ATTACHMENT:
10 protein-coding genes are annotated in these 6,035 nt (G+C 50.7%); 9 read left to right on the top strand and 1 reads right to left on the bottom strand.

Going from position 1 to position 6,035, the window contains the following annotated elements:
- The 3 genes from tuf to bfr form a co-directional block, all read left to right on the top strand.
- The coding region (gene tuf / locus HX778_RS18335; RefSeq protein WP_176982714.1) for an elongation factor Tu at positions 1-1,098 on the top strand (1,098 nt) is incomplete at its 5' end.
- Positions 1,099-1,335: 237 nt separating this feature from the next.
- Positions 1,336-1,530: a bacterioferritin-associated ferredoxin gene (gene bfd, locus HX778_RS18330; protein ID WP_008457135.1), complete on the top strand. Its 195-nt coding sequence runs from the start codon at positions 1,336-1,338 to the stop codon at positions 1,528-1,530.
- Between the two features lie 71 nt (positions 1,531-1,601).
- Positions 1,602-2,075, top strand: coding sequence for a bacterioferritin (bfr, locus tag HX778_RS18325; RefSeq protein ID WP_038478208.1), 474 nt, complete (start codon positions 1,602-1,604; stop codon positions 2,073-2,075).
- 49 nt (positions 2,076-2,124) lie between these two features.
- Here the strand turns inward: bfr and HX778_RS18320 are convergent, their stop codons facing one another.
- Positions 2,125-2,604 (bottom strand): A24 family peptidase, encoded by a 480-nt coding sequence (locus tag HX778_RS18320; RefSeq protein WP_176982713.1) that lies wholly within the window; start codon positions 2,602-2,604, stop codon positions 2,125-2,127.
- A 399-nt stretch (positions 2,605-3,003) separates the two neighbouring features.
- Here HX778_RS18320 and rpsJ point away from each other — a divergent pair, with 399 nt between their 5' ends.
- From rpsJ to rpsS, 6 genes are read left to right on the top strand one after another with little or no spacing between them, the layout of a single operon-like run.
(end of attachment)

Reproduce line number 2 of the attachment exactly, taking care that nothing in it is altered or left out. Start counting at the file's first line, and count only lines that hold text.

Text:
Going from position 1 to position 6,035, the window contains the following annotated elements: